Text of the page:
‘Man’ is a little thing that has learned to stammer the word “infinity.”

— Nick Land, The Thirst for Annihilation

Oceanic Residues

“The separate being,” Georges Bataille writes, “is precisely a thing in that it is separated from itself: it is the thing and the separation” (1989, 75). Psychoanalytically-speaking, this “separate being” would correspond to the ego, which in so far as we come to understand it, equates to a feeling of certainty and autonomy, of being “marked off distinctly from everything else” (Freud, 1930, 66). But this, Freud plainly states, is deceptive: “[t]he feeling of our own ego is subject to disturbances,” he writes in Civilization and its Discontents, “and the boundaries of the ego are not constant(ibid, 67). The ego, in other words, is not a distinct entity, but the projection or perception of unity where it is uncertain, unstable, unr/Real.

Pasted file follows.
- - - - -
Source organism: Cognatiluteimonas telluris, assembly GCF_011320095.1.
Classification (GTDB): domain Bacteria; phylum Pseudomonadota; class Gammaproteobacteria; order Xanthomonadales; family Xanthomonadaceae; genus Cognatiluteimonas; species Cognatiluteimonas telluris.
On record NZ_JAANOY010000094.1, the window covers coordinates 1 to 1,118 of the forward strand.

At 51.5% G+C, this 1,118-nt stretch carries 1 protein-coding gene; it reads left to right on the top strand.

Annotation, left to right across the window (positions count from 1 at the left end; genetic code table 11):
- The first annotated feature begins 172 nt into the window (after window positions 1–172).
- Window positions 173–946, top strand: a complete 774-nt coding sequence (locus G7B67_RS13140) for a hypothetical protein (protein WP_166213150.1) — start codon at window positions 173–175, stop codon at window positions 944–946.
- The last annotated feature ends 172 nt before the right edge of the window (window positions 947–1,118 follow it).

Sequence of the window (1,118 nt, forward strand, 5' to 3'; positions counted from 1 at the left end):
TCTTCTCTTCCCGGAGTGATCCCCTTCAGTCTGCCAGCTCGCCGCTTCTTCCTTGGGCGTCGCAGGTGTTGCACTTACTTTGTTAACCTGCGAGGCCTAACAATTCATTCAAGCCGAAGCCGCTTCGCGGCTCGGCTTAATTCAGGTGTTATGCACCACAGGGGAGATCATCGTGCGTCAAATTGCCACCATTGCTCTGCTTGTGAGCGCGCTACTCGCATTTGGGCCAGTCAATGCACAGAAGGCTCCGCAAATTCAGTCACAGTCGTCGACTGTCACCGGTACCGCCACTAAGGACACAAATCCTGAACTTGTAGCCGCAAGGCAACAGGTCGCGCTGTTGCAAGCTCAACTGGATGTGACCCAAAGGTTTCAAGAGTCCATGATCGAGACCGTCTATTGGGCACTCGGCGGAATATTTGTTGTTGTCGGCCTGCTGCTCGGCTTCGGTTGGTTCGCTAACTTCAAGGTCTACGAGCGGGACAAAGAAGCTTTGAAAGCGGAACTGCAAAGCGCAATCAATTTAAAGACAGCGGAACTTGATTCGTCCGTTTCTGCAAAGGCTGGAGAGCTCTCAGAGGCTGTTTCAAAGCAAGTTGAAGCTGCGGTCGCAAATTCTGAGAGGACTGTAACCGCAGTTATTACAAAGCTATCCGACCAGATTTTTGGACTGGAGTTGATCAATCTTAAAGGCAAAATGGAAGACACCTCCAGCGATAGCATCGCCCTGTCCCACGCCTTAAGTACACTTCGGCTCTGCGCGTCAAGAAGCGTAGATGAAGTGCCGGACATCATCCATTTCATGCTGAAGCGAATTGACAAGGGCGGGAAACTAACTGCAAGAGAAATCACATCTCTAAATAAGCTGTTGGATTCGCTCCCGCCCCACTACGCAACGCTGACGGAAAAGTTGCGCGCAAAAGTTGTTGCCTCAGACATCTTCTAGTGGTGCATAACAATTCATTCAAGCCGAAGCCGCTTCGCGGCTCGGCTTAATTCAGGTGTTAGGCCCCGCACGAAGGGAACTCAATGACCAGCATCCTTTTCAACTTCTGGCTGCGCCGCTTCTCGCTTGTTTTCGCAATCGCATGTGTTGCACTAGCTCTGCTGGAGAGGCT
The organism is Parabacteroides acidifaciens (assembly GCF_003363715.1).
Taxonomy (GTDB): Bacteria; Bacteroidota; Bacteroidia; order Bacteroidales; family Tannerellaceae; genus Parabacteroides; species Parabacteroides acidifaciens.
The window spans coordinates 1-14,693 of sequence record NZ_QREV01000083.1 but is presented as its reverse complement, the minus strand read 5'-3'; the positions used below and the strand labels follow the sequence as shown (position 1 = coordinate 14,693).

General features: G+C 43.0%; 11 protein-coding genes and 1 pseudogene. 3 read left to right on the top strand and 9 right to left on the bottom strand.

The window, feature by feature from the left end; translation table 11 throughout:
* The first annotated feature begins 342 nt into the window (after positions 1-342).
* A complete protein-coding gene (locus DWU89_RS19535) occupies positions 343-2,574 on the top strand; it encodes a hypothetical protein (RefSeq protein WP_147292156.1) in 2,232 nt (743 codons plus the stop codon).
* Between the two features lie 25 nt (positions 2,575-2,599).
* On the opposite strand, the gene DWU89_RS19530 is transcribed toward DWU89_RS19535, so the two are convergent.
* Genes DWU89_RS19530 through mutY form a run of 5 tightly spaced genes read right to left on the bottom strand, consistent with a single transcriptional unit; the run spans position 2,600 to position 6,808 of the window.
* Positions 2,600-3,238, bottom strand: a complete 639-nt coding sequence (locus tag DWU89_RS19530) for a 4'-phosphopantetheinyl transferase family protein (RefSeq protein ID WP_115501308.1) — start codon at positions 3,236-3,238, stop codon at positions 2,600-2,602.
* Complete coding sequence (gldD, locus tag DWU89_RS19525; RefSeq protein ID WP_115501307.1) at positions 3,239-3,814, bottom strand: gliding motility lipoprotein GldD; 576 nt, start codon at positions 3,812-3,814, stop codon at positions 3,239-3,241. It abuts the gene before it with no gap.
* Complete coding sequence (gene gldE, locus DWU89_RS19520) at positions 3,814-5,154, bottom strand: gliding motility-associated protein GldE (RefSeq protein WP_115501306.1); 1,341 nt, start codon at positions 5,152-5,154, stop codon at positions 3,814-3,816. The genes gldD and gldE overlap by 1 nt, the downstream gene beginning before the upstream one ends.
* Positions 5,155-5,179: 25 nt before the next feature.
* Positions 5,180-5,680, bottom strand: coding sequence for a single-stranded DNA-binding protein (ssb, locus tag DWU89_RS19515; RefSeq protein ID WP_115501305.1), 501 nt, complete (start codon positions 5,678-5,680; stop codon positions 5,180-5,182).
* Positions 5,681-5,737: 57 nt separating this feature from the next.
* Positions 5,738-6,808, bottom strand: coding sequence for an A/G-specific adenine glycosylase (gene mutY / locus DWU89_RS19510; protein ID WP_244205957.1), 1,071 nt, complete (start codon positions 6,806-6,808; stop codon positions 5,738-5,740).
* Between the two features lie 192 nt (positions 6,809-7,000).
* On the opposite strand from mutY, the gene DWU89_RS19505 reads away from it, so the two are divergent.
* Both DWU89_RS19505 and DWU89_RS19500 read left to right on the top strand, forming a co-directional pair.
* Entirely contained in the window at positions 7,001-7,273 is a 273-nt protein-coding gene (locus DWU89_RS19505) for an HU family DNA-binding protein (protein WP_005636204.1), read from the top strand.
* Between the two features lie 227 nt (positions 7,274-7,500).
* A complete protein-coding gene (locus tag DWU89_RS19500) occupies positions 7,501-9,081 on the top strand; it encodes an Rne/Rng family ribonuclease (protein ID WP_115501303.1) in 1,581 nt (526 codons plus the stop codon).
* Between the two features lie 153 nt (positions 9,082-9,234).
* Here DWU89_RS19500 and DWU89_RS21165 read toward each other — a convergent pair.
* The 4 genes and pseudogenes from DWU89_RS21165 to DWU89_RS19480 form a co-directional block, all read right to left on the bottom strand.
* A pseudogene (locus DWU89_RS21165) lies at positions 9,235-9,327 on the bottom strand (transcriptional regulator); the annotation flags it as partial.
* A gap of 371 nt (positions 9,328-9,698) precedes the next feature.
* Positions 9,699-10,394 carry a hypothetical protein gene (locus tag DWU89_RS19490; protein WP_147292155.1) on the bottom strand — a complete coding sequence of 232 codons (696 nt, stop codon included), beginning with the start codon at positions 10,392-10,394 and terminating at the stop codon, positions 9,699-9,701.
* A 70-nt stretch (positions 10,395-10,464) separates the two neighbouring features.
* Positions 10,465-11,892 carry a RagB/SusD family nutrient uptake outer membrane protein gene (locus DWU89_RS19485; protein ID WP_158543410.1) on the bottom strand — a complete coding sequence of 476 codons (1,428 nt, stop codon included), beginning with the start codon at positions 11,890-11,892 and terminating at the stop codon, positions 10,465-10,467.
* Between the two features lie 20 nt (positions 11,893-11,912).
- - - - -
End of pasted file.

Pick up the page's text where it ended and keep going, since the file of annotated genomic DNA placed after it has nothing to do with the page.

As a point of departure, Freud offers examples of this instability: the relation between the ego and the unconscious mental entity of unlimited or, at least, unplumbable depth, as well as the relation of the ego towards a loved object, which threatens to dissolve boundaries to render the two entities one. But in this text, Freud is less concerned with how the ego operates as necessary narcissistic fiction and more so with the alienation that takes place around this psychic architecture, less with the attachments and identifications that give the ego shape, and more so with the processes of differentiation and separation that precipitate this fiction or fantasy. In a rather uncharacteristic way, he writes:

…the ego detaches itself from the external world. Or, to put it more correctly, originally the ego includes everything, later it separates off an external world from itself. Our present ego-feeling is, therefore, only